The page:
Hotel booking firm Clever-Hotels.com collapses leaving thousands sleepless
Simon Calder’s career in travel started at Gatwick Airport, where he cleaned aircraft for Laker Airways and later worked as a security officer. He became The Independent’s Travel Correspondent in 1994, and is known as “the Man Who Pays His Way” because he does not accept free travel facilities. He writes across the Independent titles, as well as for the Evening Standard.
Sunday 25 August 2013
Thousands of British travellers face paying twice for their holiday hotels after a prominent online website, Clever-Hotels.com, went bust.
Clever-Hotels.com was owned by a company called Navelar GmbH, based in the German city of Hamburg. The firm has emailed customers holding confirmed reservations to say: "The companies, through which Navelar has booked hotel rooms for its customers, have announced this afternoon that they will cancel all bookings of Navelar".
Clever-Hotels.com was one of many competing websites whose business model is based on securing a prominent position on price-comparison sites and in using search-engine optimisation to obtain a good placement on Google searches.
The company used Lao Tzu's quote, "A journey of a thousand miles must begin with a single step," suggesting travellers should "Start here: Clever-Hotels.com". It claimed to provide "Worldwide hotel rates at the best possible price", though research carried out by The Independent earlier this year suggested that cheaper deals could be obtained by booking direct with the hotel than through Clever-Hotels.com.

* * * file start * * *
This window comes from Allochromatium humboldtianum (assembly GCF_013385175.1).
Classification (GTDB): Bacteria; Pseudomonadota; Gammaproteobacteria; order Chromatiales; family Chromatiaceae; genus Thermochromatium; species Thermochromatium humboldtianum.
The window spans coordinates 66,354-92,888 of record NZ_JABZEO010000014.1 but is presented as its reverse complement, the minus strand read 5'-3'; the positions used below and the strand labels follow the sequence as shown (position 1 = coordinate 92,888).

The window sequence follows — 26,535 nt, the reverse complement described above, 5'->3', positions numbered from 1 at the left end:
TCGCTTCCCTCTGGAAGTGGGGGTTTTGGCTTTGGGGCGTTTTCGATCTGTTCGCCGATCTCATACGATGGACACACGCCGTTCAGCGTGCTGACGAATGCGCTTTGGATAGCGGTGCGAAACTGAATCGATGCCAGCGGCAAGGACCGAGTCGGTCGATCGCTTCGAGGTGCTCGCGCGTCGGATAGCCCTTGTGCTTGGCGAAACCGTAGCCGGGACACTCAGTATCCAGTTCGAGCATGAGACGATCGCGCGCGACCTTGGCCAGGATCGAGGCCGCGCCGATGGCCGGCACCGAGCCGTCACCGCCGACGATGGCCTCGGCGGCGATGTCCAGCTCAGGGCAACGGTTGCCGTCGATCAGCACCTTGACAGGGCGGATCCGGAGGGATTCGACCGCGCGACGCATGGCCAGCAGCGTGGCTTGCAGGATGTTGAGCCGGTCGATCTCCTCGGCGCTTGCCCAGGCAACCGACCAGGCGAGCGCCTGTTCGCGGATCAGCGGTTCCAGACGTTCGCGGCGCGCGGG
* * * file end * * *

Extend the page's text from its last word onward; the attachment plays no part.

The rooms were not supplied directly by Clever-hotels.com but through hotel wholesalers. It appears that the holding company was forced into administration when it failed to make payments due on bookings. Guests already staying in rooms booked through Clever-Hotels.com, and those about to check-in, are being asked to pay again.
Customers who paid with credit and debit cards are likely to be able to reclaim the money through the card issuer, though this could take some time. Some people paid by bank transfer, a form of payment that offers no such protection. Purchasers are unsecured creditors, and will have to wait until later in the year to see if any of their lost funds can be recovered.
Many of the deals were found through Trivago, another German website. Richard Price tweeted: "First time using #trivago and got scanned by some random German company".
Trivago is majority owned by Expedia, which also owns Hotels.com and Venere.com. Its terms exclude any liability when a provider goes bust: "Trivago at no time takes the role of a tour operator or travel agency". It adds: "Offers, in particular those related to the booking of hotels and trips or services or products related to them, are based on the databases and websites of external contracting parties. Trivago takes no liability for the degree of completion and accuracy of these offers."
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